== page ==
Water

Following are the estimated withdrawals of freshwater by use in this MLRA:

Public supply�surface water, 7.3%; ground water, 9.3%
Livestock�surface water, 2.2%; ground water, 9.3%
Irrigation�surface water, 1.8%; ground water, 7.3%
Other�surface water, 61.9%; ground water, 0.9%

The total withdrawals average 55 million gallons per day (208 million liters per day). About 27 percent is from ground water sources, and 73 percent is from surface water sources. Precipitation and perennial streams are important sources of water. Ponds provide water for livestock and are used locally for recreation. A few large reservoirs are available for recreation and other uses. The surface water in the area is suitable for all uses. Most of it is used for cooling thermoelectric power plants.

Moderately deep and deep wells are the principal sources of ground water for both domestic and municipal uses in this area. In Alabama, good-quality ground water is obtained primarily from Tertiary and Cretaceous sand aquifers. The southern part of the area in Alabama also has access to the Floridan and Citronelle aquifers. The ground water in Alabama generally is hard but is low in total dissolved solids. Most of the part of this area in Mississippi has no significant aquifers. The Cockfield silty clay and sand aquifer underlies parts of the isolated portion of this area in southern Mississippi. The water from this aquifer is soft and generally has less than 400 parts per million (milligrams per liter) total dissolved solids. It generally exceeds the color standard for drinking water, which is 15 units. The color has no known effects on health.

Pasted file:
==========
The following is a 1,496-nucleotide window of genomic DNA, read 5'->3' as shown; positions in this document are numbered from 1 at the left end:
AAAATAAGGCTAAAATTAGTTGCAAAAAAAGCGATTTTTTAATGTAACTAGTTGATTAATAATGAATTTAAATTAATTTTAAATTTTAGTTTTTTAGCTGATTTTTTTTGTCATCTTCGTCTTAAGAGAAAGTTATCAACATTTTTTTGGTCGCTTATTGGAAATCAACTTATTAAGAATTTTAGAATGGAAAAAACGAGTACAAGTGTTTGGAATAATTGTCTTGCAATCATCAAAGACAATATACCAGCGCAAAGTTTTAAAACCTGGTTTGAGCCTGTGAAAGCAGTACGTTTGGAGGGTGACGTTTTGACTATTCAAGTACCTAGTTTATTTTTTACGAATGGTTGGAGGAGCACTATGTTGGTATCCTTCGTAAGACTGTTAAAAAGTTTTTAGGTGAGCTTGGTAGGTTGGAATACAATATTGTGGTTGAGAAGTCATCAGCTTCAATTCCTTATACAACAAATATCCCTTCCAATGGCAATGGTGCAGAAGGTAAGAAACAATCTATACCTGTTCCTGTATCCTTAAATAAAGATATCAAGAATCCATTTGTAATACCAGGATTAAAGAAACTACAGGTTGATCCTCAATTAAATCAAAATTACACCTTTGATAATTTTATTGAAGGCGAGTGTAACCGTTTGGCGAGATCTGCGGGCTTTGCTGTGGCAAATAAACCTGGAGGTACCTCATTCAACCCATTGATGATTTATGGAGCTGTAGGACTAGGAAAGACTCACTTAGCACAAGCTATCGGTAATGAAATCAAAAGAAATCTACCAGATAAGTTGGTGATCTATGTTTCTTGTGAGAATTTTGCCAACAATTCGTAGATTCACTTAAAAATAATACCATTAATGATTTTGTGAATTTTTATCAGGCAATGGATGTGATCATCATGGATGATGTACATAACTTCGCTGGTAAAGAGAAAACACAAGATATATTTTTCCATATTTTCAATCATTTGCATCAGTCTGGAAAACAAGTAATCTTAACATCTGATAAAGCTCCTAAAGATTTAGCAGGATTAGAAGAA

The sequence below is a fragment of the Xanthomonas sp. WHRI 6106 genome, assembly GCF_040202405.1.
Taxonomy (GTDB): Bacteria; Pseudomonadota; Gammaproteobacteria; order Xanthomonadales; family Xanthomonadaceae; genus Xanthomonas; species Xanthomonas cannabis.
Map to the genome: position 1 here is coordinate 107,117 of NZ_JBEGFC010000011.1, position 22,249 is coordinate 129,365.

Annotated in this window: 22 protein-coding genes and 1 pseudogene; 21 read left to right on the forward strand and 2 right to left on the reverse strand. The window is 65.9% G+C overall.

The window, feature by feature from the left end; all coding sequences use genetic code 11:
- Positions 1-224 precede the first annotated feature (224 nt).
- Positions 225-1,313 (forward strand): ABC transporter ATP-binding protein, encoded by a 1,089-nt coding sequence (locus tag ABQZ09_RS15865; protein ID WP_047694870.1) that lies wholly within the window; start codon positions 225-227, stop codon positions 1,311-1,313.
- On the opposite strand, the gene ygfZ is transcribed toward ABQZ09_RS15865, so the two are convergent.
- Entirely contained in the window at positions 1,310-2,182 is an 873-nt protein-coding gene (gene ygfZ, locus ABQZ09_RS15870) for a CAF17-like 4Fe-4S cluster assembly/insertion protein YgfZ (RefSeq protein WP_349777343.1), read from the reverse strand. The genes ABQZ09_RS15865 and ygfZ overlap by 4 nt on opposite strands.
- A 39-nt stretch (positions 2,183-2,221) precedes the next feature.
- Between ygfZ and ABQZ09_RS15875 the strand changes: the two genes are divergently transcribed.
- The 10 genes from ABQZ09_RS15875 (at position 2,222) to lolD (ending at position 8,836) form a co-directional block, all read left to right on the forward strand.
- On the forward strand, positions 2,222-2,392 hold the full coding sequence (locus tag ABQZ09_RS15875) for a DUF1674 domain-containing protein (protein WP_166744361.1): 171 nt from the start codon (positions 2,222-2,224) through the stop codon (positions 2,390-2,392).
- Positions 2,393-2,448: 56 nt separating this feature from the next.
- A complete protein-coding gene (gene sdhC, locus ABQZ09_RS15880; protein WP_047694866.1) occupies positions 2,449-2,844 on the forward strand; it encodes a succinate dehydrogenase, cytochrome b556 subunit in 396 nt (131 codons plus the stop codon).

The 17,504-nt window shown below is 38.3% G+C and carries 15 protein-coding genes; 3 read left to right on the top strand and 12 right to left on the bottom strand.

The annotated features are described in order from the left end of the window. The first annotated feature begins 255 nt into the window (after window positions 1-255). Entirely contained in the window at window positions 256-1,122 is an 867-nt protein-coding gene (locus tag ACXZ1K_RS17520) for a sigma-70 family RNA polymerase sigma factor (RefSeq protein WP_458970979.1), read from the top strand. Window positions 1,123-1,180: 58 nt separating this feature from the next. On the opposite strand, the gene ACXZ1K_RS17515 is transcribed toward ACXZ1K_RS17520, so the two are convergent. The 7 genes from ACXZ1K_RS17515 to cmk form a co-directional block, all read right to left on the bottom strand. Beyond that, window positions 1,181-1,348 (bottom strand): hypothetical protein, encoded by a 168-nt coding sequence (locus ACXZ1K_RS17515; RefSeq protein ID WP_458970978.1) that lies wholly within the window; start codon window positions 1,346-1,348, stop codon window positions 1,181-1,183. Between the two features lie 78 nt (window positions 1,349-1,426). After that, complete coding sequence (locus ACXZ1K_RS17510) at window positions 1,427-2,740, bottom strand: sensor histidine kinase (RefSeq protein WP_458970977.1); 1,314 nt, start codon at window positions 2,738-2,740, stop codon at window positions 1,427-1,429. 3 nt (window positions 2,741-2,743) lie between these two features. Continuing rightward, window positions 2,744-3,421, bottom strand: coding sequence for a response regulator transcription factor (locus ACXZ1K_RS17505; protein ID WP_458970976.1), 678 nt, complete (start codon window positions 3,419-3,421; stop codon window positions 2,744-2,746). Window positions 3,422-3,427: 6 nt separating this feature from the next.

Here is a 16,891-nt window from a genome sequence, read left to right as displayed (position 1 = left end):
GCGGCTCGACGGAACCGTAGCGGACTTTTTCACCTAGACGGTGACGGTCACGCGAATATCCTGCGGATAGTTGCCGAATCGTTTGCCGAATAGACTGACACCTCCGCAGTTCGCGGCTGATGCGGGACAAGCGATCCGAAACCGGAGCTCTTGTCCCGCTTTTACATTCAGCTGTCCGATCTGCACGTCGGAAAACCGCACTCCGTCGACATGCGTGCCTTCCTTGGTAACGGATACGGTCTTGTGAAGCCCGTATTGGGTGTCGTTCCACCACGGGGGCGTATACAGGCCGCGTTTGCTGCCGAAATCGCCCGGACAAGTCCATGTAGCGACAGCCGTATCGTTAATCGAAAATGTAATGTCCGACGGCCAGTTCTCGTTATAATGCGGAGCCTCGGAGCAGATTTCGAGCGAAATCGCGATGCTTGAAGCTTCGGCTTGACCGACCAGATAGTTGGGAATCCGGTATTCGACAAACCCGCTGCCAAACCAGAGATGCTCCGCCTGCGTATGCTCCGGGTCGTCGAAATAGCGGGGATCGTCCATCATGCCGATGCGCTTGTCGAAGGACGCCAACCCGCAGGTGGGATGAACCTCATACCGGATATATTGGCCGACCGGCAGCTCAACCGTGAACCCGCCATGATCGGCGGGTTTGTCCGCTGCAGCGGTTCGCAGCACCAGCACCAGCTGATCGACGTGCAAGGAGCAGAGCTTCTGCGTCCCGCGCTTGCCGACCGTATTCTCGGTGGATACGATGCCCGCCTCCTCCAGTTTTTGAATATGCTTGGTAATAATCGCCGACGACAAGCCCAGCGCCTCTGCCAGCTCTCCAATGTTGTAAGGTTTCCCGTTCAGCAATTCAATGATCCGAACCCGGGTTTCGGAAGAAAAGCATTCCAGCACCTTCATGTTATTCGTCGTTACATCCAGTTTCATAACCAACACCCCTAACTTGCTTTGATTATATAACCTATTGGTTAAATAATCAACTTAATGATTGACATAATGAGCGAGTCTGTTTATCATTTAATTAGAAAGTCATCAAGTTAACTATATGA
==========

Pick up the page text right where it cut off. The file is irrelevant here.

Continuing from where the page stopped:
Soils

The dominant soil orders in this MLRA are Inceptisols and Vertisols. The soils in the area dominantly have a thermic soil temperature regime, a udic or aquic soil moisture regime, and smectitic or carbonatic mineralogy. They are shallow to very deep, generally well drained to somewhat poorly drained, and loamy or clayey. Epiaquepts (Leeper and Urbo series), Epiaquerts (Sucarnoochee and Houlka series), and Hapludolls (Catalpa series) formed in clayey alluvium on flood plains. Eutrudepts formed in loamy alluvium on flood plains (Marietta series) and in clayey sediments and residuum on uplands (Sumter series). Dystruderts (Oktibbeha, Hannon, Watsonia, and Vaiden series), Hapluderts (Brooksville, Okolona, and Houston series), and Paleudalfs (Kipling and Searcy series) formed in clayey sediments on uplands. Udorthents (Demopolis series) formed in residuum on ridges and hills.